Is Netflix slowing down your business internet connection?
According to iiNet as much as 15% of their traffic could be attributed to Netflix streaming in the near future. However consumers and businesses are not so happy, tweeting of the impact of bandwidth hogging services like video streaming slowing down their Internet.
The scenario seems eerily similar to the spat last year when Internet backbone provider Level 3 accused Comcast and other ISPs of slowing Net speeds.
With the continual discussion of the NBN enhancing the way we do business in Australia, there are many misconceptions about what “faster” bandwidth actually is and other factors for consideration when evaluating a broadband service.
Broadband Internet: Consumer grade vs. Business grade
With the adoption of cloud services, the dependence on a consistent Internet connection is becoming critical for businesses of every size. Cloud accounting platforms like XERO and MYOB LiveAccounts rely on a consistent and reliable internet connection in order to work effectively.
Many businesses choose to save money by purchasing a consumer grade ADSL or NBN connection. At prices of around $100 per month, these seem a pretty cost-effective way for SME businesses to get a fast Internet connection.
The next step up to a business grade Internet connection costs considerably more, coming in around $500 per month. That’s a lot of money for what, at first glance, appears to be a similar service.
What does the extra $5000 per year get you? There are three important considerations: Contention, Service Levels and Security.
1. Contention: Why your shower suddenly goes cold.
There are a number of ways telco carriers can decrease their costs on consumer grade connections, the main way being contention.
Have you even been enjoying a shower and the water suddenly goes hot or cold? Elsewhere in the house a tap has been turned on and it affects your water flow. A similar scenario happens in your street when other households are downloading large files from the Internet; your connection also goes cold. This is what telcos refer to as contention, which is a ratio of the number of users sharing the same physical link to the network.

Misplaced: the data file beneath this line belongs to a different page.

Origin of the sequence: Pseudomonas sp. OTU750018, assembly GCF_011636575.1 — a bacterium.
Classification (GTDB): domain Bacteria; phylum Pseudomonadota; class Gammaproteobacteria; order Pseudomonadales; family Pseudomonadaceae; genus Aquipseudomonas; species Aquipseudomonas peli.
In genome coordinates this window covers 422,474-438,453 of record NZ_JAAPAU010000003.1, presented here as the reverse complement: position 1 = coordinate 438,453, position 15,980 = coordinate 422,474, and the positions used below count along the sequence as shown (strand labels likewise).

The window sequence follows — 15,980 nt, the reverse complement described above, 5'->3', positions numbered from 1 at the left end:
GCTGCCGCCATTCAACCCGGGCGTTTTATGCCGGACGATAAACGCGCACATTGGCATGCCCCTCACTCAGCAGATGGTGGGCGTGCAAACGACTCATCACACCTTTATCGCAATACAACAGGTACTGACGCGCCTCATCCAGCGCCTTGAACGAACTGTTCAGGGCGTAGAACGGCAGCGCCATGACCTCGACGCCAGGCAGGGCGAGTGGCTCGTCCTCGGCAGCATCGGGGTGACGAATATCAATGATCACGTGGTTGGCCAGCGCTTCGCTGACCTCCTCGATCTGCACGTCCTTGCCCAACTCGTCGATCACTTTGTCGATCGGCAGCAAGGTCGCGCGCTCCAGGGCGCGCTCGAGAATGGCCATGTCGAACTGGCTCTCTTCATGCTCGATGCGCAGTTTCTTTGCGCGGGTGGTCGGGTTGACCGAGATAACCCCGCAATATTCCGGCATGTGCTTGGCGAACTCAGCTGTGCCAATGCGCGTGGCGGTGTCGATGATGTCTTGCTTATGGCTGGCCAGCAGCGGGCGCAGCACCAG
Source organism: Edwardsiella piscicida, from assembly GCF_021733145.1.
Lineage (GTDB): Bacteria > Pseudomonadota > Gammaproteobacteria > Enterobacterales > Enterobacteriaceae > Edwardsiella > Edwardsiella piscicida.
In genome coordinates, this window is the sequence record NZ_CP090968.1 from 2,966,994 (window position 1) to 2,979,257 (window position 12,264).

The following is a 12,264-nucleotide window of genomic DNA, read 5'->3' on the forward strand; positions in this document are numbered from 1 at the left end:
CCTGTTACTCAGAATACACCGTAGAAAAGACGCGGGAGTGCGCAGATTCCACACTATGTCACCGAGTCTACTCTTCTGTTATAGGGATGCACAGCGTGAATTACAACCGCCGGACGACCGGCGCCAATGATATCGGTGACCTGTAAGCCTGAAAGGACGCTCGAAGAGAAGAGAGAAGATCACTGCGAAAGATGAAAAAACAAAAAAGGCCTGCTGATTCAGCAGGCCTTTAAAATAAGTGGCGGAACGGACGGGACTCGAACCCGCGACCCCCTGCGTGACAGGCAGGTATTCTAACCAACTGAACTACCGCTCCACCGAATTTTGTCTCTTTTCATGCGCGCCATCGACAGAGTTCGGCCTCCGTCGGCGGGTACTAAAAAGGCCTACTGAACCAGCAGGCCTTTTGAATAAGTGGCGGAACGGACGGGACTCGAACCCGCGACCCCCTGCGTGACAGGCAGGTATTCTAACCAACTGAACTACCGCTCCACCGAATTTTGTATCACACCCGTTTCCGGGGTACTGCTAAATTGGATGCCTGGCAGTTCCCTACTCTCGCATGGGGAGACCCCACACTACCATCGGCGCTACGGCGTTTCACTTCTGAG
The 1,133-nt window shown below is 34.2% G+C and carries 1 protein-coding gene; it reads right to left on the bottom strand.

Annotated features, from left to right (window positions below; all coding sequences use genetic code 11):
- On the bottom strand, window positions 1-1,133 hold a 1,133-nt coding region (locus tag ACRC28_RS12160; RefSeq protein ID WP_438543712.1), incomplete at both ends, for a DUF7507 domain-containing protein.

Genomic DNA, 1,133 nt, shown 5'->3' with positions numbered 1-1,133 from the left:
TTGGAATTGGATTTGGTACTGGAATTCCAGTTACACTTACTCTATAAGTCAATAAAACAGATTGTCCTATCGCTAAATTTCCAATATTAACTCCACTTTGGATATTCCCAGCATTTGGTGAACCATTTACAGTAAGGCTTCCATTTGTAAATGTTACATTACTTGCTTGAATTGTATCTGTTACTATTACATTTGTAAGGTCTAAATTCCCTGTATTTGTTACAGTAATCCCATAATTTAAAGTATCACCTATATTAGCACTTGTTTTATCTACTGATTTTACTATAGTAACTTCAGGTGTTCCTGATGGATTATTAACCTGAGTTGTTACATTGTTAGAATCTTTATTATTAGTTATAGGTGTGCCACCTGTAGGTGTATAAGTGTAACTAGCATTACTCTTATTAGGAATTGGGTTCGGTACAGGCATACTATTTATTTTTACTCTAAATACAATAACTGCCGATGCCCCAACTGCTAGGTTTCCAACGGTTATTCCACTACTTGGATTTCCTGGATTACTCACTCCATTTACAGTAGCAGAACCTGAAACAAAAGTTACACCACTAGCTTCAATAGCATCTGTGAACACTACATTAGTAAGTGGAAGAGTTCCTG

Although a carrier may offer you 100Mbps, they run it at a contention rate. They can do this as not everyone on a street will be using 100% of the bandwidth at all times, so they average out what they forecast the overall usage rate to be. This results in sharing of the overall street’s bandwidth and a slower connection at busy times.
A business grade Internet connection instead provides an un-contended link, a contention ratio of 1:1. This means no one else is sharing the link with you and your business can utilise 100% of the bandwidth.
2. Service Levels: What is your service guarantee?
Typically, the fine print of a consumer grade connectivity agreement will include disclaimers about being able to reach full download/upload speeds and what their service uptime is rated at.
For business grade, you pay more for increased levels of:
- Guaranteed download/upload speeds (E.g. 100 Mbps up/down uncontended) Guaranteed Uptime (E.g 99.99% uptime) Guaranteed redundancy (E.g. The ISP has multiple links to the internet in the event a cable is severed) Guaranteed issue response time (E.g. 24/7 phone support with 30 min response time)
Often there are financial penalties if a telco provider does not hit their service level guarantee.
3. Security: Hackers love bandwidth
With consumers demanding faster Internet and Australian carriers scampering to keep up pace, the infrastructure does not always grow in a secure fashion. Hackers prefer high bandwidth Internet connections to and from exploited devices as it enables them to complete their exploits faster and cause more damage.
The majority of consumer Internet connections do not come enabled with any security features or services. Most consumer grade wifi routers do come with a default firewall configuration, although often it is disabled or difficult to configure and update.
Business Critical Infrastructure
Mass Service Disruptions (MSDs in telco speak) such as the deluge of new Netflix traffic highlight the challenges faced by Australian telco networks. Organisations need to carefully consider the benefits of dedicated business grade Internet connectivity and it’s impact on mission critical systems relying on network intensive applications such as cloud apps and POS systems.